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Regarding Efflorescence on Chimney in Attic

GBA Editor | Posted in General Questions on

Before insulating our attic I would like to know if I should be concerned about a heavy white efflorescence on the bricks of the chimney in our attic. There is no efflorescence on the brick above or below the attic. We live in a 1950’s two story home located in an area with low humidity, warm summers & very cold winters. Thanks in advance for your help.

Replies

  1. GBA Editor
    Martin Holladay | | #1

    Colin,
    The efflorescence is evidence that your chimney is regularly wet. When the moisture evaporates, minerals that had been dissolved in the water are left behind as a visible sign of the evaporation.

    There are two possible sources of the moisture:
    1. Either the chimney is getting soaked by rain, or
    2. There is condensation of moisture in the flue gas.

    Problem #1 occurs more frequently when the chimney is poorly flashed. Do you understand the principles of chimney flashing? If so, have you inspected the flashing?

    Problem #2 occurs more often in unlined chimneys (chimneys without flue tile), and in "orphaned chimney" situations. (An orphaned chimney refers to a chimney that formerly accommodated two appliances -- most often a furnace and a water heater -- that now accommodates only one appliance -- in many cases, because a new direct-vent furnace is installed). When that occurs, your chimney is now oversized. The chimney in the attic is cold, so that's where the flue gas moisture condenses.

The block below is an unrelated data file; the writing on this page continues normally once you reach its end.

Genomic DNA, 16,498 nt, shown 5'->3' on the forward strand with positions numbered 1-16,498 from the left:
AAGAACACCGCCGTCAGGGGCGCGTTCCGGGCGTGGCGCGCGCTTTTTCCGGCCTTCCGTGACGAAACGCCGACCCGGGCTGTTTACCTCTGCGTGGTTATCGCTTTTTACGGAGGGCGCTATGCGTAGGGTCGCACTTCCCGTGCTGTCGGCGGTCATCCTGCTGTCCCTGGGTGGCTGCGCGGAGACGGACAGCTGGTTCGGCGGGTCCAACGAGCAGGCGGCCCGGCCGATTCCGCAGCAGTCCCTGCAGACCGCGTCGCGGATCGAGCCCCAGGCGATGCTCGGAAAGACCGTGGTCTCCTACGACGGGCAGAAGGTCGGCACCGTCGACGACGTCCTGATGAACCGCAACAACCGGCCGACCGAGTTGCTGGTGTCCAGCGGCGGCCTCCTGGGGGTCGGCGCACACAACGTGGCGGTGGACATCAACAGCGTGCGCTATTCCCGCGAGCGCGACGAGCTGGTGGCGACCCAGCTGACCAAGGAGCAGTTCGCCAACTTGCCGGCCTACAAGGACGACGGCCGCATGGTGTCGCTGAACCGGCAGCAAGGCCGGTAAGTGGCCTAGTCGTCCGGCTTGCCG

The solution to problem #2 is to line the chimney with a properly sized stainless-steel flue.

  2. Brent Lerwill, Brentwood Building & Home Inspections | | #2

    I concur with everything that Martin has said. What I would add is that if there is no cap installed at the top of the chimney, and you are in an area that gets a lot of rain, water running down inside the flue can contribute to the condition you have described. I build and inspect on the Oregon coast where we get 60 to 100 inches of rain a year. I am continually amazed that I see so many chimneys with no cap. When I do, I will see this condition, or worse. On an older chimney the mortar and masonry is often crumbling and in some cases needs to be completely rebuilt.
    The other comment I would make about inspecting the flashings is: Don't do it yourself, hire a "real" pro who knows what to look for. It's not enough that you can see flashing around the base of the chimney: it has to be properly keyed into the masonry and the roofing material.

  3. Colin Kindrachuk | | #3

    Thank you for your prompt responses Martin & Brent.
    Regarding problem #2 - The chimney appears to be lined with clay tile and is not "orphaned"
    Regarding problem #1 - The flashing looks in good condition & a review of our home inspection report from three years ago indicates it was in good condition then.
    I just looked at the framing around the chimney in the attic & observed evidence of water leakage in the past. It is bone dry now even though we are having record amounts of rain. I therefore think that the efflorescence must be the result of a flashing problem (as you suggested) that has been fixed before we bought the house. As the chimney seems to otherwise be in good condition I think this problem is in the past now. Thanks a bunch for helping me figure this out.

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